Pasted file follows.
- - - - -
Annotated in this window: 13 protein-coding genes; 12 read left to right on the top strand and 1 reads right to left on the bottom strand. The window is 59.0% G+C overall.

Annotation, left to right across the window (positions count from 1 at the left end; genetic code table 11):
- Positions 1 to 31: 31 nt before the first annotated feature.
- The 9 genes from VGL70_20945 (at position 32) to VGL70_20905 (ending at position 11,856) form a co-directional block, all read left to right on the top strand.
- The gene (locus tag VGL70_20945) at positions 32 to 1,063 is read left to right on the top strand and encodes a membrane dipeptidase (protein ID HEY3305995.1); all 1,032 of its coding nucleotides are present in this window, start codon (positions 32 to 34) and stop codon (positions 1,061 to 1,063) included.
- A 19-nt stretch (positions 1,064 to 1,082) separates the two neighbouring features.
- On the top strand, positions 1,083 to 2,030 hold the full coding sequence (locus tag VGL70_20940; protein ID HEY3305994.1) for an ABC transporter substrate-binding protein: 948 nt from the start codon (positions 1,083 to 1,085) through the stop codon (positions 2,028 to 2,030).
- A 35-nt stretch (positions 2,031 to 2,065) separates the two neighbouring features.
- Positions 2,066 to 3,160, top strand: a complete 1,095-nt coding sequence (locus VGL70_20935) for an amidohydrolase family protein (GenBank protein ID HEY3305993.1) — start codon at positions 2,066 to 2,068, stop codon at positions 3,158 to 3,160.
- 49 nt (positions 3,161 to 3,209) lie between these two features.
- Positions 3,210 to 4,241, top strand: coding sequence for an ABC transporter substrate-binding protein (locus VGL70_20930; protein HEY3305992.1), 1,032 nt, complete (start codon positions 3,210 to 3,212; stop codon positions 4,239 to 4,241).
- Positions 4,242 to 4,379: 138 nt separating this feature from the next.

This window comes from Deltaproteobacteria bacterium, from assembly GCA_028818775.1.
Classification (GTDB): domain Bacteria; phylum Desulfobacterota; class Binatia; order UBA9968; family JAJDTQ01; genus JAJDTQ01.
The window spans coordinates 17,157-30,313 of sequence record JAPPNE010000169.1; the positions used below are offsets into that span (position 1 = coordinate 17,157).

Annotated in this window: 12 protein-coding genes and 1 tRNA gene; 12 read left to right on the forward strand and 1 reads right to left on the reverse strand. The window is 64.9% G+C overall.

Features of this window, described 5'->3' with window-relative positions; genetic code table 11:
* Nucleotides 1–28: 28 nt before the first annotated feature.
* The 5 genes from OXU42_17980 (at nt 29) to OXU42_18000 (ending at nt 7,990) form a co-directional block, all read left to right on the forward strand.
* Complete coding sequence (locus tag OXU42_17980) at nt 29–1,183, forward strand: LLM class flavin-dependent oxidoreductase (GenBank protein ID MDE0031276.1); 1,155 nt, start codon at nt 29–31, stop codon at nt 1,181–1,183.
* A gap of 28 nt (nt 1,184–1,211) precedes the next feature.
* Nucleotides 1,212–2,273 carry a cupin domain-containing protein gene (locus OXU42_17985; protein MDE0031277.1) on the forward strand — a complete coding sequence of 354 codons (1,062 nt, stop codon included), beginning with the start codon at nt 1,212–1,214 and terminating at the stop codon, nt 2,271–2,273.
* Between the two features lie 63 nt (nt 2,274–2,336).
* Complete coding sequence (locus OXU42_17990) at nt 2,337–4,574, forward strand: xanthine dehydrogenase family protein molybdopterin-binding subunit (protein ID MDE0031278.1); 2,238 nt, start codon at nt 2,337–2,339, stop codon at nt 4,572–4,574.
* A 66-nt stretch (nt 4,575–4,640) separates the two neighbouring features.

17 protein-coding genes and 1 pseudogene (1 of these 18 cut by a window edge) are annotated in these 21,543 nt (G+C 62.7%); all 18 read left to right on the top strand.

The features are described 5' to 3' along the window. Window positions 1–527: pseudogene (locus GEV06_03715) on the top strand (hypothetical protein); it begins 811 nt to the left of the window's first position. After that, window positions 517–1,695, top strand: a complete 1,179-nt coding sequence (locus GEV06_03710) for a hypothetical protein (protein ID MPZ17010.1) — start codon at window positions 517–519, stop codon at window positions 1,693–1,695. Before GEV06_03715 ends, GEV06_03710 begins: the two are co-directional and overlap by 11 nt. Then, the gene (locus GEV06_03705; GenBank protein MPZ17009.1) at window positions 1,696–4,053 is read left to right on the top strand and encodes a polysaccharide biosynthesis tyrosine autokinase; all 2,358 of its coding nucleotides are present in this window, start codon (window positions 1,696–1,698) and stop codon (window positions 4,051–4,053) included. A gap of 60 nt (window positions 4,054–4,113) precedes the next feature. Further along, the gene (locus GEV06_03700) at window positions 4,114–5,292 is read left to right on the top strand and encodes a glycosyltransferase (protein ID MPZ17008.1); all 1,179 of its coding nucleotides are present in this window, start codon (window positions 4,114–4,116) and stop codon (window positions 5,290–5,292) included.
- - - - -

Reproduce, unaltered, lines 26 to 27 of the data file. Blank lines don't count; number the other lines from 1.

17 protein-coding genes and 1 pseudogene (1 of these 18 cut by a window edge) are annotated in these 21,543 nt (G+C 62.7%); all 18 read left to right on the top strand.

The features are described 5' to 3' along the window. Window positions 1–527: pseudogene (locus GEV06_03715) on the top strand (hypothetical protein); it begins 811 nt to the left of the window's first position. After that, window positions 517–1,695, top strand: a complete 1,179-nt coding sequence (locus GEV06_03710) for a hypothetical protein (protein ID MPZ17010.1) — start codon at window positions 517–519, stop codon at window positions 1,693–1,695. Before GEV06_03715 ends, GEV06_03710 begins: the two are co-directional and overlap by 11 nt. Then, the gene (locus GEV06_03705; GenBank protein MPZ17009.1) at window positions 1,696–4,053 is read left to right on the top strand and encodes a polysaccharide biosynthesis tyrosine autokinase; all 2,358 of its coding nucleotides are present in this window, start codon (window positions 1,696–1,698) and stop codon (window positions 4,051–4,053) included. A gap of 60 nt (window positions 4,054–4,113) precedes the next feature. Further along, the gene (locus GEV06_03700) at window positions 4,114–5,292 is read left to right on the top strand and encodes a glycosyltransferase (protein ID MPZ17008.1); all 1,179 of its coding nucleotides are present in this window, start codon (window positions 4,114–4,116) and stop codon (window positions 5,290–5,292) included.